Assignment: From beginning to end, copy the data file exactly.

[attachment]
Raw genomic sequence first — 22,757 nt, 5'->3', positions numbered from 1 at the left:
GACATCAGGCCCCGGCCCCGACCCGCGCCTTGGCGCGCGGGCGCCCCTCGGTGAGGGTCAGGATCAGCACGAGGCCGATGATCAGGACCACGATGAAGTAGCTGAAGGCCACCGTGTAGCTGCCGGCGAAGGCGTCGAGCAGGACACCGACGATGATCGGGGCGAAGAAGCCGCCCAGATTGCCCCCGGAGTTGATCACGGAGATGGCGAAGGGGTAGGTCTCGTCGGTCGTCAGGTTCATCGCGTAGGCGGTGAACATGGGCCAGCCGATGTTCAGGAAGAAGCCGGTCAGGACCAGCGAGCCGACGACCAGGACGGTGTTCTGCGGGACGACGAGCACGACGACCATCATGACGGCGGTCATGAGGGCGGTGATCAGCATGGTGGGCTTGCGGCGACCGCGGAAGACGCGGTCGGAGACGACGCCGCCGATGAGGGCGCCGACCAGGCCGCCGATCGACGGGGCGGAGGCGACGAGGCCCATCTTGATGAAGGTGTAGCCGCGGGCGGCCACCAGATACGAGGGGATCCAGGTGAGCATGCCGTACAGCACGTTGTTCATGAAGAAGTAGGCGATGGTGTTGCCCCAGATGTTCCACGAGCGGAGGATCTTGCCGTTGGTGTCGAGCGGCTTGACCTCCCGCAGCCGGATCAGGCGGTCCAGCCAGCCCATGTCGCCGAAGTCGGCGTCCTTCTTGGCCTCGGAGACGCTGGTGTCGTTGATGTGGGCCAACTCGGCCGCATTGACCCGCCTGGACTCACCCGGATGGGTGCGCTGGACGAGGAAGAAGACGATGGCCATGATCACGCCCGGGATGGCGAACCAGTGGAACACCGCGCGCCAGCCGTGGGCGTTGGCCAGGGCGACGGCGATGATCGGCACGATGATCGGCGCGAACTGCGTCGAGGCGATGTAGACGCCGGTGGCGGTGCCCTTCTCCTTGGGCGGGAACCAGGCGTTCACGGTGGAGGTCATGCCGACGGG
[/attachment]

Raw genomic sequence first — 22,757 nt, 5'->3', positions numbered from 1 at the left:
GACATCAGGCCCCGGCCCCGACCCGCGCCTTGGCGCGCGGGCGCCCCTCGGTGAGGGTCAGGATCAGCACGAGGCCGATGATCAGGACCACGATGAAGTAGCTGAAGGCCACCGTGTAGCTGCCGGCGAAGGCGTCGAGCAGGACACCGACGATGATCGGGGCGAAGAAGCCGCCCAGATTGCCCCCGGAGTTGATCACGGAGATGGCGAAGGGGTAGGTCTCGTCGGTCGTCAGGTTCATCGCGTAGGCGGTGAACATGGGCCAGCCGATGTTCAGGAAGAAGCCGGTCAGGACCAGCGAGCCGACGACCAGGACGGTGTTCTGCGGGACGACGAGCACGACGACCATCATGACGGCGGTCATGAGGGCGGTGATCAGCATGGTGGGCTTGCGGCGACCGCGGAAGACGCGGTCGGAGACGACGCCGCCGATGAGGGCGCCGACCAGGCCGCCGATCGACGGGGCGGAGGCGACGAGGCCCATCTTGATGAAGGTGTAGCCGCGGGCGGCCACCAGATACGAGGGGATCCAGGTGAGCATGCCGTACAGCACGTTGTTCATGAAGAAGTAGGCGATGGTGTTGCCCCAGATGTTCCACGAGCGGAGGATCTTGCCGTTGGTGTCGAGCGGCTTGACCTCCCGCAGCCGGATCAGGCGGTCCAGCCAGCCCATGTCGCCGAAGTCGGCGTCCTTCTTGGCCTCGGAGACGCTGGTGTCGTTGATGTGGGCCAACTCGGCCGCATTGACCCGCCTGGACTCACCCGGATGGGTGCGCTGGACGAGGAAGAAGACGATGGCCATGATCACGCCCGGGATGGCGAACCAGTGGAACACCGCGCGCCAGCCGTGGGCGTTGGCCAGGGCGACGGCGATGATCGGCACGATGATCGGCGCGAACTGCGTCGAGGCGATGTAGACGCCGGTGGCGGTGCCCTTCTCCTTGGGCGGGAACCAGGCGTTCACGGTGGAGGTCATGCCGACGGG